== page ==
Celiac.com 08/26/2013 - Celiac disease and its cutaneous manifestation, dermatitis herpetiformis are both disease marked by sensitivity to gluten. Metabolic bone disease is common among in people with celiac disease, but there isn't much data on rates of bone density in patients with dermatitis herpetiformis.
A team of researchers recently set out to determine if dermatitis herpetiformis triggers bone loss, as does celiac disease.
For their study, the team wanted to compare bone mineral density (BMD) of celiac and dermatitis herpetiformis patients.
The study group included 34 celiac patients, 53 with dermatitis herpetiformis and 42 healthy controls.
Average age for celiac patients was 38.0 +/- 12.1 years, for dermatitis herpetiformis it was 32.18 +/- 14.95 years, while it was 35.33 +/- 10.41 years for healthy control subjects.
The team used dual-energy X-ray absorptiometry to measure bone mineral density of the lumbar spine, the left femoral neck and radius.
They defined low bone density, osteopenia and osteoporosis as a body mass density (BMD) T-score between 0 and -1, between -1 and -2.5, and under -2.5, respectively.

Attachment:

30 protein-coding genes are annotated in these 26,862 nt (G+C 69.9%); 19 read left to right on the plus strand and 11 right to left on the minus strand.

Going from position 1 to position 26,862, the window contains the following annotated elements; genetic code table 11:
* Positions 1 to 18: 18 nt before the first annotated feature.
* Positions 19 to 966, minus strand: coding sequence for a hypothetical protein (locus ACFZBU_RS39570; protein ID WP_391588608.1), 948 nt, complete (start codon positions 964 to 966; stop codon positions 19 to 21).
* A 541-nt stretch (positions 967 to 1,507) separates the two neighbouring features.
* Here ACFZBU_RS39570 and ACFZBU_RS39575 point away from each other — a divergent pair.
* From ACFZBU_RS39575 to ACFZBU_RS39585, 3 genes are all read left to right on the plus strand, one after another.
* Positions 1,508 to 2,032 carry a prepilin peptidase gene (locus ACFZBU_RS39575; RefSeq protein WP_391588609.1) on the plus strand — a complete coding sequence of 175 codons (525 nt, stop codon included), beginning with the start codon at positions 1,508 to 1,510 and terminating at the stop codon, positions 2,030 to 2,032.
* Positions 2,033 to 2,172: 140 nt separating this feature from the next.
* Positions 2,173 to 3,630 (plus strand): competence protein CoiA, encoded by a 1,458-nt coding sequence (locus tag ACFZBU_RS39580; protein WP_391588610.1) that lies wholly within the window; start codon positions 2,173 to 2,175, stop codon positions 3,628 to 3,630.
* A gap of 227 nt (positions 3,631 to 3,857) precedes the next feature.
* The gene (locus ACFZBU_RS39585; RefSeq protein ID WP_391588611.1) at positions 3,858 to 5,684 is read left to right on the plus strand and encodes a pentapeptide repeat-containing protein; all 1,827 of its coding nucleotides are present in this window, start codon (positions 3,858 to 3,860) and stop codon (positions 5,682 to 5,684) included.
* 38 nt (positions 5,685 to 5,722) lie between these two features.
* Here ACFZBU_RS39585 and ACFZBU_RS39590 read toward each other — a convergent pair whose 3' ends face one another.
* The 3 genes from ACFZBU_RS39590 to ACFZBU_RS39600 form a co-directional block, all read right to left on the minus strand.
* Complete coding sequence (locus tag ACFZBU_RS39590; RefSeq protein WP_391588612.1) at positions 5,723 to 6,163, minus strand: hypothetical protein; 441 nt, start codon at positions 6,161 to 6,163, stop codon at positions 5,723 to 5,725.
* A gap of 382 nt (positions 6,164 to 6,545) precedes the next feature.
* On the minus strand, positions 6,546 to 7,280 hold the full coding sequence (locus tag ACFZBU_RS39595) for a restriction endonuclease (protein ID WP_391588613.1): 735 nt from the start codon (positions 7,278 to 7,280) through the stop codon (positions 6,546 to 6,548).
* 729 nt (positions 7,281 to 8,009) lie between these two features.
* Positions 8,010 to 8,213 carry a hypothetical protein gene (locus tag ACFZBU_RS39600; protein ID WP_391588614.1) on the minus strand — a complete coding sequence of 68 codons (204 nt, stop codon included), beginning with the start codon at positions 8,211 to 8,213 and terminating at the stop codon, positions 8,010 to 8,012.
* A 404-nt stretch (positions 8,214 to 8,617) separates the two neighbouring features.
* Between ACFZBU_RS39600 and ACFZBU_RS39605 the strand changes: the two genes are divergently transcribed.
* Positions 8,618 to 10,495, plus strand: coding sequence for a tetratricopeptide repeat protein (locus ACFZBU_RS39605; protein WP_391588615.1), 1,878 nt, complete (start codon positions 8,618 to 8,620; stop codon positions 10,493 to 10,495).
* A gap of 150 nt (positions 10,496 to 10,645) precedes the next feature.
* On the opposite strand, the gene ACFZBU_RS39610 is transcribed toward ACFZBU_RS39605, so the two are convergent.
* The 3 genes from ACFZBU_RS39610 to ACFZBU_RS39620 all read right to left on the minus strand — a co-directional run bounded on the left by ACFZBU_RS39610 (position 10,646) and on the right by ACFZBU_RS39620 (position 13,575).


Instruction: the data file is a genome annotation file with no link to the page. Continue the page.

They found decreased BMD in the lumbar region, consisting of dominantly trabecular compartment, in 26 patients (49%) with dermatitis herpetiformis, 21 patients with celiac disease (62%), and in 12 of the healthy control subjects (29%).
They also measured lower BMD at the lumbar region in dermatitis herpetiformis and celiac patients, compared to healthy subjects (0.993 +/- 0.136 g/cm2 and 0.880 +/- 0.155 g/cm2 vs. 1.056 +/- 0.126 g/cm2; p < 0.01).
They found no difference in density of bones consisting of dominantly cortical compartment (femoral neck) between dermatitis herpetiformis patients and healthy control subjects.
The results show that a low bone mass is also common in patients with dermatitis herpetiformis. Bone mineral content in these patients is significantly lower in those parts of the skeleton which contain more trabecular bone, and less reduced in areas with more cortical bone.